LAST NIGHT’S EPISODE of Rebellion had a few people scratching their heads at one point.
As the rebels dug-in inside the GPO, they all stood up to sing a song that had a familiar tune but some not so familiar words.
It was most definitely the Irish national anthem. Except it wasn’t, because all the words were in English.
At best some people were confused, at worst people were annoyed.
But as you may know, and as many people pointed out online, it was entirely historically correct for the soldiers to be singing A Soldier’s Song in English.
The Irish language version wasn’t officially printed until 1923.
Specialist magazine History Ireland points out some of the facts about the song.
Written by Peader Kearney around 1907 with a melody by Patrick Heaney, it was printed in nationalist newspaper Irish Freedom in 1912. It then became a popular marching song for the Irish Volunteers in the years afterwards.
As the Trinity College Library points out, the song is known to have been sung at the GPO during the Easter Rising, so Rebellion weren’t making that up either.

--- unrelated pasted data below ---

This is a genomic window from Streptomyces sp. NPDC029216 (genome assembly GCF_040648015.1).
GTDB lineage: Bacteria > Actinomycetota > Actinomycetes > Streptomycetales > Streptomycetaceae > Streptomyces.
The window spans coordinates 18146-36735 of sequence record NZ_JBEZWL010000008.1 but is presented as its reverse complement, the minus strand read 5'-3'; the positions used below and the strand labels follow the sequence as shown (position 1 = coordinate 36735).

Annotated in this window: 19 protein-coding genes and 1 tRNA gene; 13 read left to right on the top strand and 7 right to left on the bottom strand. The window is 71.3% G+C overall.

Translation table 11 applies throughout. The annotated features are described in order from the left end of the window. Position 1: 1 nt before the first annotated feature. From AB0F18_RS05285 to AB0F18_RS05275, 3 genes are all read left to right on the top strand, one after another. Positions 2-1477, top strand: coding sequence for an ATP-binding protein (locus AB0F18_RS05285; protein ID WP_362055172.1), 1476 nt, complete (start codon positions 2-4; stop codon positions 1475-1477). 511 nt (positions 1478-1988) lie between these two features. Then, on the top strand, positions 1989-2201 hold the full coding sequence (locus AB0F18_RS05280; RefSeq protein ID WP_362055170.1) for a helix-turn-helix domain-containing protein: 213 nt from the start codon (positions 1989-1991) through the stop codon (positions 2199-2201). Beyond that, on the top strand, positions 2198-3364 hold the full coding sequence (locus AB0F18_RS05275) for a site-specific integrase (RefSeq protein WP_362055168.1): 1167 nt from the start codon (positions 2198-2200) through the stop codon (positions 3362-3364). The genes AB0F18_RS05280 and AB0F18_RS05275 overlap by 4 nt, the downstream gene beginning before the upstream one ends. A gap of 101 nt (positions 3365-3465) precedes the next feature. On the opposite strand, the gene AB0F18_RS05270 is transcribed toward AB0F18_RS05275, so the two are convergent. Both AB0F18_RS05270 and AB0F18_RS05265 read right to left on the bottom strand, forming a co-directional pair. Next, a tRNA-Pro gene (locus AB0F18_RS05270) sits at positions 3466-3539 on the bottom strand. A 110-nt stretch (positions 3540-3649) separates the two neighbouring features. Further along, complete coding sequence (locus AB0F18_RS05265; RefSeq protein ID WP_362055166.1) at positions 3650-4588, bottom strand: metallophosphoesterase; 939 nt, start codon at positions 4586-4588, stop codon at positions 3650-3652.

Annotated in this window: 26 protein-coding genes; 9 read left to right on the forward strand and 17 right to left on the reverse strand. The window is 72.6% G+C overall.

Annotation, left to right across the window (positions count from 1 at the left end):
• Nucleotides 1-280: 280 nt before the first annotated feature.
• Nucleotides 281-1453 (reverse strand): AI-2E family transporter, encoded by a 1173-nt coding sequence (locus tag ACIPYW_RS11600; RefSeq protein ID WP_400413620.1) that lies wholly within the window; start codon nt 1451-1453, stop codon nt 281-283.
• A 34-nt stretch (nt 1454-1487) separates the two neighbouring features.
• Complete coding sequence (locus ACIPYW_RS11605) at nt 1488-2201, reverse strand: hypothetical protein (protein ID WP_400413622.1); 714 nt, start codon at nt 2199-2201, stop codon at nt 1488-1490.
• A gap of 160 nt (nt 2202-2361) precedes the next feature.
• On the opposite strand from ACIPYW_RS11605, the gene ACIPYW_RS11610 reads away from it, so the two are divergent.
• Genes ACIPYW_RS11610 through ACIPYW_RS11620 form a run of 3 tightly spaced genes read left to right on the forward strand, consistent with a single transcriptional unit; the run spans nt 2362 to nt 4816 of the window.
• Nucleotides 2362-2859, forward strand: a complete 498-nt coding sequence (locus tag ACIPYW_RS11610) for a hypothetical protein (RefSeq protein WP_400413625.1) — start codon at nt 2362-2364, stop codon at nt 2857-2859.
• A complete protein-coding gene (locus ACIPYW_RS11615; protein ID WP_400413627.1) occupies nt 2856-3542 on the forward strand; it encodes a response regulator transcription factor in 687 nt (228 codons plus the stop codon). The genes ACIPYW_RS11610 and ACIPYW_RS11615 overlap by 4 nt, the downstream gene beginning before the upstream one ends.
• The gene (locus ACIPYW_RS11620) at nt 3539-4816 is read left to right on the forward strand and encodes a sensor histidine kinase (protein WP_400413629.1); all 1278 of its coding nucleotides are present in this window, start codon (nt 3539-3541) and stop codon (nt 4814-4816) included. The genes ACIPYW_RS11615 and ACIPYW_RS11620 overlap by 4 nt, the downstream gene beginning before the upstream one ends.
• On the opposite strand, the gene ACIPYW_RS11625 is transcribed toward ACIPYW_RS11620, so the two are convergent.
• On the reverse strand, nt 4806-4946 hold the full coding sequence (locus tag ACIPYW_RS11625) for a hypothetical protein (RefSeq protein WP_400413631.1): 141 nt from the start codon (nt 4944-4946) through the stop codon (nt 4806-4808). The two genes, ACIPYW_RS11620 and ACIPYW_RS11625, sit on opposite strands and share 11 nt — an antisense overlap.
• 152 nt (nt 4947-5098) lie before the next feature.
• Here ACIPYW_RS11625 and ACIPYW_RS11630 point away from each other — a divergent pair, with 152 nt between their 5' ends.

In the years after the Rising, it was regularly sung in internment camps and its importance to volunteers began to grow.
Then, following the foundation of the Irish Free State, it continued to be used by the Free State Army.
(English language version, chorus from 0:40)
History Ireland says that Irish language translations of the song may have been written as early as 1917, but that it wasn’t officially published in Irish until 1923.
In November of that year, an Irish translation Amhrán na bhFiann first appeared in An t-Óglach, the Irish army journal.
The Irish language translation that became the dominant version of the song was translated by Liam Ó Rinn, who later became chief translator to the Oireachtas.
In terms of its adoption as the national anthem, it was a gradual process. In 1924 a number of competitions were established to select an anthem but they came to nothing.
Then in 1926, the Executive Council led by its President Willam Cosgrave selected A Soldier’s Song as the national anthem. It was played alongside the tricolour at the Dublin Horse Show that year.
It wasn’t until the 1930s that the Irish language version became widely sung as the national anthem.